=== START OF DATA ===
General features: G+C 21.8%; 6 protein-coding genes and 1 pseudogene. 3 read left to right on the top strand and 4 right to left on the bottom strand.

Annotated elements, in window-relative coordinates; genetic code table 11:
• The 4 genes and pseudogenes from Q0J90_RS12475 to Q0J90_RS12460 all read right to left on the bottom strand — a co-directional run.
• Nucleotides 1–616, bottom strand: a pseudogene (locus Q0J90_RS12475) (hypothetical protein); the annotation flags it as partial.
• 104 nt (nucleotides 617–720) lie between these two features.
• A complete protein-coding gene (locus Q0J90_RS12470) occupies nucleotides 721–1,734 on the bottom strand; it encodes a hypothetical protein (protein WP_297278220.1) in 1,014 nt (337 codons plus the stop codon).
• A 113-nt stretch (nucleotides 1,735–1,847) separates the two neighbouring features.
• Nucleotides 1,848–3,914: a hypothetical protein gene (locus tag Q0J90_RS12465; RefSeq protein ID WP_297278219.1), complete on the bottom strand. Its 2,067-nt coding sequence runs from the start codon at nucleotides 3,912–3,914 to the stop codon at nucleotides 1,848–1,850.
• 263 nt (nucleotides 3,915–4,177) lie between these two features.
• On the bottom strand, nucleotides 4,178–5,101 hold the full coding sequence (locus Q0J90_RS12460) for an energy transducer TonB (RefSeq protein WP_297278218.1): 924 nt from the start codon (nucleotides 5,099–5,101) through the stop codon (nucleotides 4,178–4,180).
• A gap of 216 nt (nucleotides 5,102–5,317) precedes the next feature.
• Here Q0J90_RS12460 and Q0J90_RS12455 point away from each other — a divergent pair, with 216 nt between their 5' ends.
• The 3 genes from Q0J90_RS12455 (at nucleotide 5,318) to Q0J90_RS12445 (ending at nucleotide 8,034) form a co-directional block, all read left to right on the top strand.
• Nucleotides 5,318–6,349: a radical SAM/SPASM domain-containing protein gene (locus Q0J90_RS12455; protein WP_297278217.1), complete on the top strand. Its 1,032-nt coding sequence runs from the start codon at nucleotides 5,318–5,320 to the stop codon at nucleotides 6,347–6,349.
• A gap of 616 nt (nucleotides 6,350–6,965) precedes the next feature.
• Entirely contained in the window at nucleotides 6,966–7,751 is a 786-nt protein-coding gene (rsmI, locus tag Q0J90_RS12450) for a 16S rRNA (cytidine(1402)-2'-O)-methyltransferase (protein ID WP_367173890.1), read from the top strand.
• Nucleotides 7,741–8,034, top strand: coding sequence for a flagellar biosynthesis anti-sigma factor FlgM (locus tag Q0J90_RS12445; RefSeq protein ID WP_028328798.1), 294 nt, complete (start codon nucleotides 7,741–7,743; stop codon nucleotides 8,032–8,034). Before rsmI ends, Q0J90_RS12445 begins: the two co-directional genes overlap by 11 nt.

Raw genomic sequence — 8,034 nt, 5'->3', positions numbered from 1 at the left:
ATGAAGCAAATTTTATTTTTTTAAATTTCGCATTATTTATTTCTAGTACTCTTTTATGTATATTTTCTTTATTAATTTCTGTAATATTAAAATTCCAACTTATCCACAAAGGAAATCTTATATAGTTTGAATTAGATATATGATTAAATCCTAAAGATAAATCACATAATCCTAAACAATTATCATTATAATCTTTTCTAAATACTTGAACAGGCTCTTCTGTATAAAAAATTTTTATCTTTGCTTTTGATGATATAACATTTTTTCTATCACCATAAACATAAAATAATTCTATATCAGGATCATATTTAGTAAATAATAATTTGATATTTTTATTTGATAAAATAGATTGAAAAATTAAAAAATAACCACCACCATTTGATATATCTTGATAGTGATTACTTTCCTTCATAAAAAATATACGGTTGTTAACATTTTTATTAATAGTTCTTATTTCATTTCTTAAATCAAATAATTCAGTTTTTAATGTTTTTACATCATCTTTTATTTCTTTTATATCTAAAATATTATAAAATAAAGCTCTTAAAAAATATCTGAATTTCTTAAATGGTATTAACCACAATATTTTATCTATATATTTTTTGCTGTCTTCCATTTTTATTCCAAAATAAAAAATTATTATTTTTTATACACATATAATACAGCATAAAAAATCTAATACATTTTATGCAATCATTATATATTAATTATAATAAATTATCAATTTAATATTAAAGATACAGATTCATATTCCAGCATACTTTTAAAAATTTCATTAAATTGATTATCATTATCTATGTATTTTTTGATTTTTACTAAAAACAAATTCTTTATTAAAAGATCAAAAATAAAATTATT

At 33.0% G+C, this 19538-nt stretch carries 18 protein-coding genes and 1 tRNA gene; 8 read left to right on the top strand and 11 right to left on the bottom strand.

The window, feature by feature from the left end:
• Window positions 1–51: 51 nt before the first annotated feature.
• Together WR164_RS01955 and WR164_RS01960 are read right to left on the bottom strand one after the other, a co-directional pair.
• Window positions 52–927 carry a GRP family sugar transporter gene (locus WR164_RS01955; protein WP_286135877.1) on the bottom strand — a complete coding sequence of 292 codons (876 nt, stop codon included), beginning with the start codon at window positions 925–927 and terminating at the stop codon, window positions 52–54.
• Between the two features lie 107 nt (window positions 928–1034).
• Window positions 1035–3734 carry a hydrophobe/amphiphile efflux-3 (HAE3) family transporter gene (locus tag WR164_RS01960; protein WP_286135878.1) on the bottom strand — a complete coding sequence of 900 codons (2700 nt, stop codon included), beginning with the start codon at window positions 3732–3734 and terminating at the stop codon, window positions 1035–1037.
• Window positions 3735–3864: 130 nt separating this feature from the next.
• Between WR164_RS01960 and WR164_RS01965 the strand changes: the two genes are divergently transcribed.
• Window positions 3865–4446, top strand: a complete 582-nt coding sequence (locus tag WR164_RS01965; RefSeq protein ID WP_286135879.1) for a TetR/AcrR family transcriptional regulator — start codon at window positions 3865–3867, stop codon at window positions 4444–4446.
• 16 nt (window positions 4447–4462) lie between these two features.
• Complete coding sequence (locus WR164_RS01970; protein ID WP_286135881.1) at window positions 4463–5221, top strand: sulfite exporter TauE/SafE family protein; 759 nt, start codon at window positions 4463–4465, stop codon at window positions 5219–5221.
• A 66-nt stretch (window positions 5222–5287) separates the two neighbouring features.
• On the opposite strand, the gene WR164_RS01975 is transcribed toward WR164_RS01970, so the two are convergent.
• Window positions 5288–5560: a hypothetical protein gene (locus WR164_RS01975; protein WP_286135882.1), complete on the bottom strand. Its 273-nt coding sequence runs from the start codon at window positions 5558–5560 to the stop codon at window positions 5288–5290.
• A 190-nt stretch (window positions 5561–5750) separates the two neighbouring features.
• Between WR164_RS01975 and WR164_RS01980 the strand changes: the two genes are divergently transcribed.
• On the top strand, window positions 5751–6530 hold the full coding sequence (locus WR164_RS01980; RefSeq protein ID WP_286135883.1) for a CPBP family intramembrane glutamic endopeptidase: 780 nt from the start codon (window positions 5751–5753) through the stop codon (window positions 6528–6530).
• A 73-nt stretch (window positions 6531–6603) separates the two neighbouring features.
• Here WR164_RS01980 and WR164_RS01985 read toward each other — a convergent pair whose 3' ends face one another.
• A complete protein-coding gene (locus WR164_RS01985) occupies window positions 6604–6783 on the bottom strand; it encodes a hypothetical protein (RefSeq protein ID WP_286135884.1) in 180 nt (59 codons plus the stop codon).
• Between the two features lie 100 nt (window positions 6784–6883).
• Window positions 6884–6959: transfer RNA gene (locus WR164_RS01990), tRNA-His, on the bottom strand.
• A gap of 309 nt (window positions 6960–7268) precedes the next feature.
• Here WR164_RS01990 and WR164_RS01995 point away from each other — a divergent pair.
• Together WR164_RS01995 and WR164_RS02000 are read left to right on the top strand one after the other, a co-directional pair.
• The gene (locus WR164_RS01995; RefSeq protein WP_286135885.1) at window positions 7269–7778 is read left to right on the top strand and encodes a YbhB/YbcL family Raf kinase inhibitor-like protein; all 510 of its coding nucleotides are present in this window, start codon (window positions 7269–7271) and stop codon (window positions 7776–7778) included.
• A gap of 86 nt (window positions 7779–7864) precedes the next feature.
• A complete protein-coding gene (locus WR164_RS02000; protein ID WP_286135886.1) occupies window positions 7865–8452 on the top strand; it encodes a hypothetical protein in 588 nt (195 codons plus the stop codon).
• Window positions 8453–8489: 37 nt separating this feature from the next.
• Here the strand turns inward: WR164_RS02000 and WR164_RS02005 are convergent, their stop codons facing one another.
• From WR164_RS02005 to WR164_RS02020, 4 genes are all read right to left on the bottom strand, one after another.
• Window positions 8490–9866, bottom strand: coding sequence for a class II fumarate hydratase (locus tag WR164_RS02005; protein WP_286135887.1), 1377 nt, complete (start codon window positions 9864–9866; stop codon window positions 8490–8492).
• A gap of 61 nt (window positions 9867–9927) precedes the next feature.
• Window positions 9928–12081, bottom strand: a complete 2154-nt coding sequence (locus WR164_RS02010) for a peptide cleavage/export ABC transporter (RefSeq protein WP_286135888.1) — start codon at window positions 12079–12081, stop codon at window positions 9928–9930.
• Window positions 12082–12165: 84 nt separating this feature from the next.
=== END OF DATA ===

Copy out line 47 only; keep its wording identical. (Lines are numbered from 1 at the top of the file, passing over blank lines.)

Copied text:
• A gap of 86 nt (window positions 7779–7864) precedes the next feature.